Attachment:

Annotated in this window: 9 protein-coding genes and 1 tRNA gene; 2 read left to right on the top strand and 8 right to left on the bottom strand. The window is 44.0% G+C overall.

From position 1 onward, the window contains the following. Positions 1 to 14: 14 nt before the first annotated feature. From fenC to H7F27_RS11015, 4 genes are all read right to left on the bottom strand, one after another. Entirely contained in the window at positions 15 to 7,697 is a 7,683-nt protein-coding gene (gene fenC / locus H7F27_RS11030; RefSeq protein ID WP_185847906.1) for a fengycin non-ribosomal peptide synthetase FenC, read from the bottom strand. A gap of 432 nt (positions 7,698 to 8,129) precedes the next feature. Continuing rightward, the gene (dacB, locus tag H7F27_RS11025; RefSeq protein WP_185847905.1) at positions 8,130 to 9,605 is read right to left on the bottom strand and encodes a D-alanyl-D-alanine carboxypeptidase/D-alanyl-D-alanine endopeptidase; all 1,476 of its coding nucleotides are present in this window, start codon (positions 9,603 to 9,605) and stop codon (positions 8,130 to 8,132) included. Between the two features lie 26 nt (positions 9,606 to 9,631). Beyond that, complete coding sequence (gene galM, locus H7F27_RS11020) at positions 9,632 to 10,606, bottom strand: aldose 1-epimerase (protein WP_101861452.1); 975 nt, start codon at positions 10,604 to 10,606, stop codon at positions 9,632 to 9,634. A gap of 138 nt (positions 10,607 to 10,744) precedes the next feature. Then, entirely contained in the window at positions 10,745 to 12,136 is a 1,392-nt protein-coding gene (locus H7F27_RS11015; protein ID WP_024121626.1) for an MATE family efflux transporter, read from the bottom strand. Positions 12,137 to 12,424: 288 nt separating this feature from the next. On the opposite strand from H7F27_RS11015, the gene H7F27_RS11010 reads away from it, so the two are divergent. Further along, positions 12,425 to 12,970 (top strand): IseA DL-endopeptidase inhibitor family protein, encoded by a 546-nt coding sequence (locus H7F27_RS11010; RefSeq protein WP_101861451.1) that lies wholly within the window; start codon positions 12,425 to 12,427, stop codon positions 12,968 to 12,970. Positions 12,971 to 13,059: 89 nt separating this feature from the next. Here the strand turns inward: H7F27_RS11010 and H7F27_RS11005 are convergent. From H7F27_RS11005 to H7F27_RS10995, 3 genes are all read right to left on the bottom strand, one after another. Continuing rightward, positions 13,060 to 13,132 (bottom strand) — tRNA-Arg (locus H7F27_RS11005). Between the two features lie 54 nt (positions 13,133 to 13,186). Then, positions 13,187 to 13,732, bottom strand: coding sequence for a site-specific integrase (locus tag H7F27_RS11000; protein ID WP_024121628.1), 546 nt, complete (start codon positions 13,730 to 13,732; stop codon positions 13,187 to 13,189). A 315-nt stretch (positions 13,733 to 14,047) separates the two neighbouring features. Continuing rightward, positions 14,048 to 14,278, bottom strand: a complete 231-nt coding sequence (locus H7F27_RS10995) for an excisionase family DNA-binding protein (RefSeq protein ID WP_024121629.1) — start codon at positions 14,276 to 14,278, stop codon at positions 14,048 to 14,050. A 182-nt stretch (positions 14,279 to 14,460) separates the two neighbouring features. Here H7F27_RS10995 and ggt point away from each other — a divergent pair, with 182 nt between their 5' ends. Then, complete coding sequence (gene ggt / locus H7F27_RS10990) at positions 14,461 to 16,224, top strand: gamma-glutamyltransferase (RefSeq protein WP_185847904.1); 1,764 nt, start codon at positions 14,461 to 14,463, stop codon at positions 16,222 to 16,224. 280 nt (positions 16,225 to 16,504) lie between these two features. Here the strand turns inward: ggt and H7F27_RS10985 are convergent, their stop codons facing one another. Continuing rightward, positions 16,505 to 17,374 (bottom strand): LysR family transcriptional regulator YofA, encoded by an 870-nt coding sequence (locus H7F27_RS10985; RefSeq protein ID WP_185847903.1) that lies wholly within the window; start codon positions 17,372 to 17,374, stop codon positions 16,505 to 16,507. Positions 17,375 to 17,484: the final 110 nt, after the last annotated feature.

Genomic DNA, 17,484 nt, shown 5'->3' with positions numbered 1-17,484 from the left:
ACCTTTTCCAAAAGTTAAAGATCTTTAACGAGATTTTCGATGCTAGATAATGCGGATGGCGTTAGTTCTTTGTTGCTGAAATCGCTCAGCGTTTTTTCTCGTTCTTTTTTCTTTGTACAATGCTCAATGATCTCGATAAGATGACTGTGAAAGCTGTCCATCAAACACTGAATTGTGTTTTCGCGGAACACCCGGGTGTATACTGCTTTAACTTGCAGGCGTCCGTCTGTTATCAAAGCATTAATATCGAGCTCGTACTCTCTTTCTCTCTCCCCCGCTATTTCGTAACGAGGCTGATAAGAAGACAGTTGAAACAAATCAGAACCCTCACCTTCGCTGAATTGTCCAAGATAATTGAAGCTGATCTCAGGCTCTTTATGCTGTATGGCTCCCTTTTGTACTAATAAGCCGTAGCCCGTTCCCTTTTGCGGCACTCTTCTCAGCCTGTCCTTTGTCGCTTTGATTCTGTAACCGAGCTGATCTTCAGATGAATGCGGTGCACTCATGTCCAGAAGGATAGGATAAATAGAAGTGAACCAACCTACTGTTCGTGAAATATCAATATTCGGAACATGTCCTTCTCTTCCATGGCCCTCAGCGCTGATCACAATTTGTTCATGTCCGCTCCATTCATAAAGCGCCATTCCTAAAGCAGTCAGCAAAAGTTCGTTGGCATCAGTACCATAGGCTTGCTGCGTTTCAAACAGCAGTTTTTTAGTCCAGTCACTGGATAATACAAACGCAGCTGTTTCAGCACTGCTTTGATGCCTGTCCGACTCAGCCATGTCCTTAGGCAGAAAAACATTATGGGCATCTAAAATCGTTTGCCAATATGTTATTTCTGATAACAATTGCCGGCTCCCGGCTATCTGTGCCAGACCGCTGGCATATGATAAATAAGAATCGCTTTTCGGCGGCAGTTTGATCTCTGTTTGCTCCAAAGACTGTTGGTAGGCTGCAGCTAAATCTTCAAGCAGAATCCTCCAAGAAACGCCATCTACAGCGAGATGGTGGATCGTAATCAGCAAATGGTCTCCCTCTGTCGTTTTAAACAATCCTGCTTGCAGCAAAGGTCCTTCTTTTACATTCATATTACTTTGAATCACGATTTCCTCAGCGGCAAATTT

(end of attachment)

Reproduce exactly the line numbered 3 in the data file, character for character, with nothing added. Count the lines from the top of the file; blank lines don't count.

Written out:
Genomic DNA, 17,484 nt, shown 5'->3' with positions numbered 1-17,484 from the left: